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Interpretation Response #06-0094 ([Quest Diagnostics] [Mr. Nicholas Pagerly ])

Below is the interpretation response detail and a list of regulations sections applicable to this response.

Interpretation Response Details

Response Publish Date:

Company Name: Quest Diagnostics

Individual Name: Mr. Nicholas Pagerly 

Location State: PA Country: US

View the Interpretation Document

Response text:

Jul 31, 2006

 

Mr. Nicholas Pagerly                Reference No. 06-0094
Flight Operations Safety Officer
Manager, Specimen Packaging
Quest Diagnostics
159 Museum Road
Reading, PA 19605

Dear Mr. Pagerly:

This is in response to your April 18, 2006 letter concerning how to classify patient specimens offered for transport by aircraft under the International Civil Aviation Organization Technical Instructions for the Transport of Dangerous Goods by Air (ICAO Technical Instructions) and § 171.11 of the Hazardous Materials Regulations (HMR; 49 CFR Parts 17 1-180). You state your company may not have the specific information needed to determine if there is a “minimal likelihood” a patient specimen is an infectious substance (Division 6.2). You ask whether your medical experts can assess, based on the types of tests your laboratories perform, if there is a “minimal likelihood” a patient specimen contains a Biological substance, Category A or Category B, or an Exempt human specimen.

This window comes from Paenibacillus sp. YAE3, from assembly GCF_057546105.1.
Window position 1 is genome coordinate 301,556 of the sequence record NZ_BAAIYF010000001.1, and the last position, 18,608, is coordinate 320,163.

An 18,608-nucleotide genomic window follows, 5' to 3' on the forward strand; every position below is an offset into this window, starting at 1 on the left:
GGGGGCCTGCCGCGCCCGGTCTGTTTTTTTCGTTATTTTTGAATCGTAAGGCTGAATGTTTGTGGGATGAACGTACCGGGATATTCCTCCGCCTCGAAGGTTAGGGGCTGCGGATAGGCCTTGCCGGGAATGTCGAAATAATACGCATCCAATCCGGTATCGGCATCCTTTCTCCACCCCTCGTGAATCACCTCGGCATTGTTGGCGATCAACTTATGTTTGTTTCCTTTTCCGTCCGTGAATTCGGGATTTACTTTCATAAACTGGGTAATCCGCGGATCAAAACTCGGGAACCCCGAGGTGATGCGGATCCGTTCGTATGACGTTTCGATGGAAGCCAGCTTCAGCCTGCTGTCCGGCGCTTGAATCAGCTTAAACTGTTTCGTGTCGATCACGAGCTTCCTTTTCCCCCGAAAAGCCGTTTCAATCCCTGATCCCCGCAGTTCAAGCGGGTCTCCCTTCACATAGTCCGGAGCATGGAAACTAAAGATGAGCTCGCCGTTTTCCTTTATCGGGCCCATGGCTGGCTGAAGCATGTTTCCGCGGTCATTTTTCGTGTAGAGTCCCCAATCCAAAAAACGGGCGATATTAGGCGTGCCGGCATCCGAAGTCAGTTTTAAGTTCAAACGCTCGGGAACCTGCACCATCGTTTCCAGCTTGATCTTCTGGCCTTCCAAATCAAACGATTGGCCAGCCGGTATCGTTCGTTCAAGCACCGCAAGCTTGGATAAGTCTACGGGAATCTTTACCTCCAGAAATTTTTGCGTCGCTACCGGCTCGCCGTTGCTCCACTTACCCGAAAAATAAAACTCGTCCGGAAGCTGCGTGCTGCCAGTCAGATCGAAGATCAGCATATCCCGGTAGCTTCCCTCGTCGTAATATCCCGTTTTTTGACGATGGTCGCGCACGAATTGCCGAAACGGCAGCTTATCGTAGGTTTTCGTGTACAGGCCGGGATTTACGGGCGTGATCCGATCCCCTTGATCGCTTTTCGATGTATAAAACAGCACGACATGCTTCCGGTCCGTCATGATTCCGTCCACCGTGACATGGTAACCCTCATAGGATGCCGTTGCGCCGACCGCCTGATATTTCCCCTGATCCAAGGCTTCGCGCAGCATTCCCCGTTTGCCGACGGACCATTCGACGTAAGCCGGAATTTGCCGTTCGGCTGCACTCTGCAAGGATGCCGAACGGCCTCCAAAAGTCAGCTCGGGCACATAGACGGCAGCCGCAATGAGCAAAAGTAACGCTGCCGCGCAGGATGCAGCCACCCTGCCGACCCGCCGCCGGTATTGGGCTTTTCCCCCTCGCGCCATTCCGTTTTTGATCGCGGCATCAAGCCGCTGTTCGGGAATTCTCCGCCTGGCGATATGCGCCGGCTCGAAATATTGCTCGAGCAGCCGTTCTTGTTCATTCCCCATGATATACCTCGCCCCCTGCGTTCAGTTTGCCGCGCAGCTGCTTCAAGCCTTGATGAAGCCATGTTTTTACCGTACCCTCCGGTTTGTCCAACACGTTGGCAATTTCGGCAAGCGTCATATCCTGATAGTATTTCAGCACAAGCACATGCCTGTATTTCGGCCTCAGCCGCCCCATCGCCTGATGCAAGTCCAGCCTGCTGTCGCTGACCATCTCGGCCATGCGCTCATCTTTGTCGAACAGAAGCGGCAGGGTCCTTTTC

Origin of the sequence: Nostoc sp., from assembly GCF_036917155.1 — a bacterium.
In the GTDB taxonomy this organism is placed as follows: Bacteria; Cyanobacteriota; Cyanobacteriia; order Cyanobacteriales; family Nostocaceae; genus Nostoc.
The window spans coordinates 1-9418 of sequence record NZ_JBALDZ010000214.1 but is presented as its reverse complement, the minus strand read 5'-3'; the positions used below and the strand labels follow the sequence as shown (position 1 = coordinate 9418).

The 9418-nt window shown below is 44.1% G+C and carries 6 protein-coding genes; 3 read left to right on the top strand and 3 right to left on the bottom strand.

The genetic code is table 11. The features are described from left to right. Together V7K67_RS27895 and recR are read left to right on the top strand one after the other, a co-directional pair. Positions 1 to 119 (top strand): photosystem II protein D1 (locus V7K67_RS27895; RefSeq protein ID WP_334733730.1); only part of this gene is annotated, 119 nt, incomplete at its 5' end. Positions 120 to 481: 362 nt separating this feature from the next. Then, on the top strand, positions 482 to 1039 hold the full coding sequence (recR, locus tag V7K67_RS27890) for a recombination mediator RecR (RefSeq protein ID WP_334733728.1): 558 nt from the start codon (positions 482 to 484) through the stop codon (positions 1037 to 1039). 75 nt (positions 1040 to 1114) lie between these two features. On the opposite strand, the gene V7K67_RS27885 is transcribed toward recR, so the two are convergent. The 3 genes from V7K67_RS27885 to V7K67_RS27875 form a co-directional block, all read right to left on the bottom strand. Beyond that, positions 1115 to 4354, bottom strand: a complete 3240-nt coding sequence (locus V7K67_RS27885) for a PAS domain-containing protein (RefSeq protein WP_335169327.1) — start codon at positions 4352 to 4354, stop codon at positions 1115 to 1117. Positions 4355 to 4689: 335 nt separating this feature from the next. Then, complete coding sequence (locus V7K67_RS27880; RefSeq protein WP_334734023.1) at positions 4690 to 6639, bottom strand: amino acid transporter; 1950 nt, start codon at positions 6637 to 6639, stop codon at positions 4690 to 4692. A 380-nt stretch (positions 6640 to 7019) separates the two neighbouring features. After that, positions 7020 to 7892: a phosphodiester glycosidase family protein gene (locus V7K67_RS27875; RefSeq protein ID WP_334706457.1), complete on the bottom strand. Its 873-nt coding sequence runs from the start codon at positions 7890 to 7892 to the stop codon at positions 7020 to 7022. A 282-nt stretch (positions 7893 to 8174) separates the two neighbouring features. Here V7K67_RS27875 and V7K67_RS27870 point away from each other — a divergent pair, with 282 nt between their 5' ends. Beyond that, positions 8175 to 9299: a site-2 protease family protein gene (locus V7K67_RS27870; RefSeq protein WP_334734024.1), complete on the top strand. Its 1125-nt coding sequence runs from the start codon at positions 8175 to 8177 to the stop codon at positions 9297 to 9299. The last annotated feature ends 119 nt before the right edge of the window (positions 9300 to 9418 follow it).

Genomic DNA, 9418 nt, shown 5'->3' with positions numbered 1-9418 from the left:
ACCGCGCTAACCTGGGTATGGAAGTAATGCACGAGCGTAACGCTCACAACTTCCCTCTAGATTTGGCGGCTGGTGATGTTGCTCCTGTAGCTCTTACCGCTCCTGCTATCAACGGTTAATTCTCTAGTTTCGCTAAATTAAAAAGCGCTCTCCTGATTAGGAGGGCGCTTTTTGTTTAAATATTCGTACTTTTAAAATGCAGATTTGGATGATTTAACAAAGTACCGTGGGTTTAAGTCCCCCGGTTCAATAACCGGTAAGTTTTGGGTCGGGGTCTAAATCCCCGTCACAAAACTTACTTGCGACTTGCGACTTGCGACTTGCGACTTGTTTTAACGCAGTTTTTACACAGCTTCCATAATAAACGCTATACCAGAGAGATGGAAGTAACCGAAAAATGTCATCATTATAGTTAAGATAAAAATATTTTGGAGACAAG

The answer is yes. While some tests for the presence of an infectious agent may be requested for patient samples as a routine healthcare practice, a receiver of such a sample in the absence of specific information may use the types of tests requested by a medical professional for a patient sample as an indication of the professional’s preliminary judgment of the patient’s condition. We have based this opinion on the determination by health care specialists and scientist at the World Health Organization and the U.S. Department of Health and Human Services that the risk of infection during transportation from samples taken from apparently healthy patients and animals and transported for
routine testing is extremely small. Conversely, if a human or animal sample is transported for other than routine testing when the testing is related to the diagnosis of an infectious disease and if there is reason to suspect that the sample is infectious, that sample is subject to the HMR.

I hope this information is helpful.

Sincerely,

 

Hattie L. Mitchell, Chief
Regulatory Review and Reinvention
Office of Hazardous Materials Standards

171.11, 173.134

Regulation Sections

Section Subject
173.134 Class 6, Division 6.2-Definitions and exceptions